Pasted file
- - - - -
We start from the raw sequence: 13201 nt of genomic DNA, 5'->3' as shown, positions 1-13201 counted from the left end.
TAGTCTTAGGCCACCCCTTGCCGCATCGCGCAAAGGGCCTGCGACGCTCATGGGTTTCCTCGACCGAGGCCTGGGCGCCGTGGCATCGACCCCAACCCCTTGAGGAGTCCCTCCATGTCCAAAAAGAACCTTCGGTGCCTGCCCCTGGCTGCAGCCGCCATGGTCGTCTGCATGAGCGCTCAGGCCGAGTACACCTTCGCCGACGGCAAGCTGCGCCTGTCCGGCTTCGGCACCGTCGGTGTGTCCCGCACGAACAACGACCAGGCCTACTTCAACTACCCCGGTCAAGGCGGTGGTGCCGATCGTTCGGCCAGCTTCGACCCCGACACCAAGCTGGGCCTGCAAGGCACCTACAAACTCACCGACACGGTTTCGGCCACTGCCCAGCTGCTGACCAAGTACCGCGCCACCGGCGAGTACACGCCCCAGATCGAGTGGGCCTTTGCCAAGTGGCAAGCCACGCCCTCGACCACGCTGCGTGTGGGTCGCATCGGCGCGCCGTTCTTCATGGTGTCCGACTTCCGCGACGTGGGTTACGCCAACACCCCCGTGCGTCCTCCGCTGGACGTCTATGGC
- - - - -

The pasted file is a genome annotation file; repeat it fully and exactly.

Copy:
We start from the raw sequence: 13201 nt of genomic DNA, 5'->3' as shown, positions 1-13201 counted from the left end.
TAGTCTTAGGCCACCCCTTGCCGCATCGCGCAAAGGGCCTGCGACGCTCATGGGTTTCCTCGACCGAGGCCTGGGCGCCGTGGCATCGACCCCAACCCCTTGAGGAGTCCCTCCATGTCCAAAAAGAACCTTCGGTGCCTGCCCCTGGCTGCAGCCGCCATGGTCGTCTGCATGAGCGCTCAGGCCGAGTACACCTTCGCCGACGGCAAGCTGCGCCTGTCCGGCTTCGGCACCGTCGGTGTGTCCCGCACGAACAACGACCAGGCCTACTTCAACTACCCCGGTCAAGGCGGTGGTGCCGATCGTTCGGCCAGCTTCGACCCCGACACCAAGCTGGGCCTGCAAGGCACCTACAAACTCACCGACACGGTTTCGGCCACTGCCCAGCTGCTGACCAAGTACCGCGCCACCGGCGAGTACACGCCCCAGATCGAGTGGGCCTTTGCCAAGTGGCAAGCCACGCCCTCGACCACGCTGCGTGTGGGTCGCATCGGCGCGCCGTTCTTCATGGTGTCCGACTTCCGCGACGTGGGTTACGCCAACACCCCCGTGCGTCCTCCGCTGGACGTCTATGGC